Cultural Perceptions of Intelligence in Japanese and American Indian Societies

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The field of psychology has continuously endeavored to find an appropriate method in evaluating intelligence. The Stanford-Binet intelligence test is one of pioneering tests created to measure facets of intelligence, and it is still being utilized today (Anastasi & Urbina, 1997). Weschler created several intelligence tests focusing on age range in relation to intelligence (Anastasi & Urbina, 1997). While these tests are staples in the psychological testing community, there are many criticisms of intelligence testing. One such criticism is the absence of race and culture as influential factors of intelligence (Carroll, 2010). The definition of intelligence can be personalized to one’s culture. While some studies look to examine…show more content…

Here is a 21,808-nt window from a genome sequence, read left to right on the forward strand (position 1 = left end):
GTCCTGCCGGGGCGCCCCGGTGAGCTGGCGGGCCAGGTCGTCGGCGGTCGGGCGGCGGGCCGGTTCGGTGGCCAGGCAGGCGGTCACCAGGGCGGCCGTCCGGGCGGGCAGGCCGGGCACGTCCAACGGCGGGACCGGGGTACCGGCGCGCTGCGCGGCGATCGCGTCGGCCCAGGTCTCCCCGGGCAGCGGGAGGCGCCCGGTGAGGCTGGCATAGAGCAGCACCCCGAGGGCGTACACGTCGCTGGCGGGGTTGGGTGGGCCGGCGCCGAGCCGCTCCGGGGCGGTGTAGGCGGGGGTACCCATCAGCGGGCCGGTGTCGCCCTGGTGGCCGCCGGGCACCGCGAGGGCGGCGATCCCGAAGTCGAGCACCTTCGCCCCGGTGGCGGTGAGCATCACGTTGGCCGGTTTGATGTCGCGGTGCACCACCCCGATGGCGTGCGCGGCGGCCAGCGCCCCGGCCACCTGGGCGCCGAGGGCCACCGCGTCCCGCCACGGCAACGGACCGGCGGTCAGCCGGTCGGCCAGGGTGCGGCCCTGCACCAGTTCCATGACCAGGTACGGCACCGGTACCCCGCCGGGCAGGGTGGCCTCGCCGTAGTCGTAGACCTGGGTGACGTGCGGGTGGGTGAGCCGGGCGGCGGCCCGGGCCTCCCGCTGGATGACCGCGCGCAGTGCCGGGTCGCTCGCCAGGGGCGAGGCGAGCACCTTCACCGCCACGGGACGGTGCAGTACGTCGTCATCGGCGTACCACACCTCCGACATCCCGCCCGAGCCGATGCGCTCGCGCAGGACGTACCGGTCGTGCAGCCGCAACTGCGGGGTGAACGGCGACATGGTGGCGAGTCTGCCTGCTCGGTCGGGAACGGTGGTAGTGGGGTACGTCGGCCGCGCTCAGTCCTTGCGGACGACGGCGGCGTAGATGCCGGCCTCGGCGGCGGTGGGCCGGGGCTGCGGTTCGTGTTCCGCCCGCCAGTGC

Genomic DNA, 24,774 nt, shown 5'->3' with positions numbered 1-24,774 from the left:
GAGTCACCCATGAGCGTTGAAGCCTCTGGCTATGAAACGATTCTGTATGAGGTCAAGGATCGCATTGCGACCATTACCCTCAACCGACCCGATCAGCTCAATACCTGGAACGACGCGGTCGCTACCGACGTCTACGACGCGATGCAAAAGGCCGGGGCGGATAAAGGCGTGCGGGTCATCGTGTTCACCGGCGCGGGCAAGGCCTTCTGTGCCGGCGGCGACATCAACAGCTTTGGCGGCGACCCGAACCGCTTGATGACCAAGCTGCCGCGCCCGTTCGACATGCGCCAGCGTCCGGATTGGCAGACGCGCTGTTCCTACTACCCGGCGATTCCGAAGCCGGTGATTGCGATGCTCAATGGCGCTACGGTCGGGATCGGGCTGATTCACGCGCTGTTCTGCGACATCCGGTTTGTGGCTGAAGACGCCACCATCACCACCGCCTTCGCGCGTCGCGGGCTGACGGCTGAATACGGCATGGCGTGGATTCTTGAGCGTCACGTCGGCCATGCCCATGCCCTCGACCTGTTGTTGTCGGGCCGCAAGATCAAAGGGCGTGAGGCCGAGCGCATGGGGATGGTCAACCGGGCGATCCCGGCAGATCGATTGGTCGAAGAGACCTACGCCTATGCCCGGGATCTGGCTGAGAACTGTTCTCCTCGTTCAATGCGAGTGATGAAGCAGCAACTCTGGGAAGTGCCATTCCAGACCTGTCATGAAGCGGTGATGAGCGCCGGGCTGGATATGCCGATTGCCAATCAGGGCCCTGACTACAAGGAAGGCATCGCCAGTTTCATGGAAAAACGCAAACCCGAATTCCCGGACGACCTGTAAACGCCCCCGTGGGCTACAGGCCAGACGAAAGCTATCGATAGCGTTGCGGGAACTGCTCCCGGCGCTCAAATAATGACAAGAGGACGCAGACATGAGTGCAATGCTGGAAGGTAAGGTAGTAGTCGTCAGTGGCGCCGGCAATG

This shows a cultural sense of being intelligent when it comes to math in particular which fits in with the stereotype mentioned earlier. Another perception within the culture is that rate of intelligence is not gender specific (Furnham & Fukumoto, 2008). The study predicted Japanese parents ranking their sons higher than their daughters with intelligence tasks (Furnham & Fukumoto, 2008). This turned out to be false with mothers giving preference to their sons and fathers giving preference to their daughters (Furnham & Fukumoto, 2008). This speaks of the mother/son and father/daughter bond in the Japanese culture, and also speaks to the family dynamic which could influence intelligence in children. It is interesting to note that Western society families preferred the same gender (i.e. father rated son higher, mother rated daughter higher) (Furnham & Fukumoto, 2008). The study found this result interesting and attributed it to the potentially elevated level of education for the sample populous (Furnham & Fukumoto, 2008). Thus, this perception needs to be assessed more in-depth before it can be generalized towards the Japanese culture. The last perception garnered from this study relates to the humility of the Japanese culture. Between American, British, and Japanese participants in self-estimation of intelligence studies, Japanese participants rated themselves the lowest of the three

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